I’ve moved once before, when I met my husband, many years go. Because of him, I started hunting, and now we’re moving again — this time across the country. I have no idea how to deal with moving our guns, hunting equipment or mounts. I’ve been following your adventures for some time and I know you’ve been moving quite a lot, too, so I figured you’d be the best to ask!
Relocating for Hunting in Henderson
I can confidently say I didn’t help much with either of our first 2 moves. I was a mess, crying entirely too much to be of any assistance. Also, since my husband is amazing at Tetris, he couldn’t be bothered with my then-haphazard way of packing, which, back then, involved me throwing things into whichever vehicle crevice seemed the emptiest. Luckily for you, I’ve become a much better mover in recent years.
While packing and, subsequently, moving your hunting gear and guns remember:
Boxes and labels are your friends
Unbeknownst to my former, sloppy packing self, boxes are a wondrous moving invention.
Label the boxes, not only by what they contain, but also by what hunting season they represent. This helps keep you organized, and will help if a certain season is open upon your arrival. You’ll be able to easily access the equipment without having to tear through last season’s duck hunting gear to get to your turkey call.
Mount packing is an art form
Packing mounts is a delicate tango. We have generally moved mounted ducks and geese in the last 4 years, which involves a tightly packed space and some ingenious use of ratchet straps.
If you have bigger mounts, check out Whitetail Writer’s coverage of his move from Pennsylvania to North Dakota. He developed a great way of crating and safely transporting his mounts.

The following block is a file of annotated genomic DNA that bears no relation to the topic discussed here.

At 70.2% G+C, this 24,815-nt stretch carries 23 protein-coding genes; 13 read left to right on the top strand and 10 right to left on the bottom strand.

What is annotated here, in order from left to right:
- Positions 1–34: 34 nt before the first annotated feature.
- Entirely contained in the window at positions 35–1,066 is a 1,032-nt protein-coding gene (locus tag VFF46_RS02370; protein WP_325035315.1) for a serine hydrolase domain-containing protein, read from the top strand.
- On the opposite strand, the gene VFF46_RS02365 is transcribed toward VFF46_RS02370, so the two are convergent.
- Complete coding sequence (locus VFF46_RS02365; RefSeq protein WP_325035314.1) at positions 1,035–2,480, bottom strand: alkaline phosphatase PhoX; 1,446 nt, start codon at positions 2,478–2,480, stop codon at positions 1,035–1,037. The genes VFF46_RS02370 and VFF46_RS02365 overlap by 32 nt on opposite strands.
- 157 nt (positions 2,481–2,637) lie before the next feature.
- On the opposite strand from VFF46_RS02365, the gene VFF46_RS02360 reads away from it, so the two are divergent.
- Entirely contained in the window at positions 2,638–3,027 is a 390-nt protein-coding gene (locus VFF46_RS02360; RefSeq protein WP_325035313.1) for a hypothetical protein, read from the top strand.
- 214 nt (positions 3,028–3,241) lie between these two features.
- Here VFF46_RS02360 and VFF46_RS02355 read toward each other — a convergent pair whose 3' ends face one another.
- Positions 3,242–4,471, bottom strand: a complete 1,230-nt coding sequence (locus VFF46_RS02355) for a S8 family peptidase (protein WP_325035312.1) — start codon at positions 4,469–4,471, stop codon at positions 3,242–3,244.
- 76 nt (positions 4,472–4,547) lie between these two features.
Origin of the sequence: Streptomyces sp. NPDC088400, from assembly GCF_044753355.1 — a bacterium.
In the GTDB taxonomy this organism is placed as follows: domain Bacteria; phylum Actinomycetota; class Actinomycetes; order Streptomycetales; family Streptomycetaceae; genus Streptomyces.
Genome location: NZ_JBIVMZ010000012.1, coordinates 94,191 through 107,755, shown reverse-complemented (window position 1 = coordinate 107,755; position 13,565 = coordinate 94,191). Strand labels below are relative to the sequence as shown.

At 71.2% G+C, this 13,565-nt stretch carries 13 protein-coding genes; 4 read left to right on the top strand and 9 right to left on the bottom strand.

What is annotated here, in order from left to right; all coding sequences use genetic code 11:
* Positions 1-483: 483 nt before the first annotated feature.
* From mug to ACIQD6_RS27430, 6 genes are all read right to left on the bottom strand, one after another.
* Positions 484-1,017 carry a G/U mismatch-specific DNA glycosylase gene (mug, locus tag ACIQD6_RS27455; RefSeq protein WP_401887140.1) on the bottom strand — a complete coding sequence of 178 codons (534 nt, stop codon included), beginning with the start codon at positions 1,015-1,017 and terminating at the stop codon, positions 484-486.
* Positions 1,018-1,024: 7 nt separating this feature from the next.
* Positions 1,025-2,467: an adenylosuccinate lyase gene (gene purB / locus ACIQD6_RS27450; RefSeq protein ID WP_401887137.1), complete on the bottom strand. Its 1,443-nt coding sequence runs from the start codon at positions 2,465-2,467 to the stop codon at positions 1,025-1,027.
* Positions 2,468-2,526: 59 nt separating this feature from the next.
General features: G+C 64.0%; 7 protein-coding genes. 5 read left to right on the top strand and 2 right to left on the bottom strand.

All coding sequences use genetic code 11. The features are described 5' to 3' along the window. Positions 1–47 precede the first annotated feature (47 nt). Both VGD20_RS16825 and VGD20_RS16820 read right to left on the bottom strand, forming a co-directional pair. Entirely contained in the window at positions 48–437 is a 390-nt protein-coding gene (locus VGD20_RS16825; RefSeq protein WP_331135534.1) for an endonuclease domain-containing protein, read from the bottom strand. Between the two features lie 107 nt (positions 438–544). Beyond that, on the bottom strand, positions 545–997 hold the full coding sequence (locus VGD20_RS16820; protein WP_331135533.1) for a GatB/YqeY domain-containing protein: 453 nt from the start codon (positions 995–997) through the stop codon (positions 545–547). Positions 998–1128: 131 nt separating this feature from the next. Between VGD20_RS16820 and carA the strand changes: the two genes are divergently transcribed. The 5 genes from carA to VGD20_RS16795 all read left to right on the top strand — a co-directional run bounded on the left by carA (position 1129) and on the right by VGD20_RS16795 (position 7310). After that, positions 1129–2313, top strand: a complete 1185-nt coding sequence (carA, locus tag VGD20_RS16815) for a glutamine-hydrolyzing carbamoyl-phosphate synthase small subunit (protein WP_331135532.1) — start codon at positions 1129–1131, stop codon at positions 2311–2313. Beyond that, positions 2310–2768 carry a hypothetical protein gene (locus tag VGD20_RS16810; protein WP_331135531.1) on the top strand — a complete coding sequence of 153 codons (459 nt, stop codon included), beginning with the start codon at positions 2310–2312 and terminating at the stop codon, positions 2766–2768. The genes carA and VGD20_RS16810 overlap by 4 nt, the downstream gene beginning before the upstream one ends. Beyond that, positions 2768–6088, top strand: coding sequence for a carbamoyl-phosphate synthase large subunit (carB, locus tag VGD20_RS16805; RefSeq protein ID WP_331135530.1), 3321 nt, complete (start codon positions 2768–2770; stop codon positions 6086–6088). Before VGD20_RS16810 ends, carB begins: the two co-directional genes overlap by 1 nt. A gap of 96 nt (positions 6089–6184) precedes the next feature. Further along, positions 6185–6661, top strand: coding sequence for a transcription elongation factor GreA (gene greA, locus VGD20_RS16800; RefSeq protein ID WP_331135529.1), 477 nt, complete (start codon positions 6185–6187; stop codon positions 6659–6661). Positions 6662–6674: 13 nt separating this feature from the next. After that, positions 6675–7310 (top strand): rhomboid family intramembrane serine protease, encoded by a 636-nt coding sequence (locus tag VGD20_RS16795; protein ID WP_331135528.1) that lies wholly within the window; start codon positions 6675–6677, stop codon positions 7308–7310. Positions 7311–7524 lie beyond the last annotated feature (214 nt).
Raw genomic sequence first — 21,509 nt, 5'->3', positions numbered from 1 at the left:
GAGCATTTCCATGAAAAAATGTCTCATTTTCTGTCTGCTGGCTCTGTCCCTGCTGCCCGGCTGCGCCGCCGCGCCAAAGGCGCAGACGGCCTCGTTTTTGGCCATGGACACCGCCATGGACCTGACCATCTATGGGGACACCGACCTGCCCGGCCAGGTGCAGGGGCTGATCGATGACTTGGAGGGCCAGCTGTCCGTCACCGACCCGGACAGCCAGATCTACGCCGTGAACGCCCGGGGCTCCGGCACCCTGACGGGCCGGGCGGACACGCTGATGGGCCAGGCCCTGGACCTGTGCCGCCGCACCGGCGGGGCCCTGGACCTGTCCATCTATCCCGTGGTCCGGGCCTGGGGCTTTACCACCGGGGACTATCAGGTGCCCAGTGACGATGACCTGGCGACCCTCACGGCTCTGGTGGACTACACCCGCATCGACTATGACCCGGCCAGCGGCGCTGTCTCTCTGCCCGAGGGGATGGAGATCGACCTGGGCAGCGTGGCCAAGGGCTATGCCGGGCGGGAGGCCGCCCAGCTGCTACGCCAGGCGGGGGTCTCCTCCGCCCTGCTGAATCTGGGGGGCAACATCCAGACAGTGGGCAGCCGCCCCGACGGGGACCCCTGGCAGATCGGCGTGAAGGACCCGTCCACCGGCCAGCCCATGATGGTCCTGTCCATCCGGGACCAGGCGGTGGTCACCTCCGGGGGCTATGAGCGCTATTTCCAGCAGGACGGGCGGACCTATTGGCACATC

Transporting guns can be tricky business
Be sure to invest in good, resilient cases for your firearm relocation. You’ll drive easier knowing your guns are comfortably riding along.
Keep in mind that different states have different laws for the transportation of firearms and ammunition. If you’re planning on stacking your guns in the backseat of your truck, some states may allow for them to be there, some may not. Research each state along your route, individually, and see what laws they have pertaining to gun transportation for non-residents.
After the move, the real fun begins. Obviously, hunting won’t be in the forefront of your mind in the first few weeks, so enjoy the chaos that goes hand-in-hand with moving to a new place. However, don’t let too much time pass before you turn your attention to the hunting side of moving...
For the rest of my response, check out this week's Ask Writing Huntress column on the Women's Outdoor News website!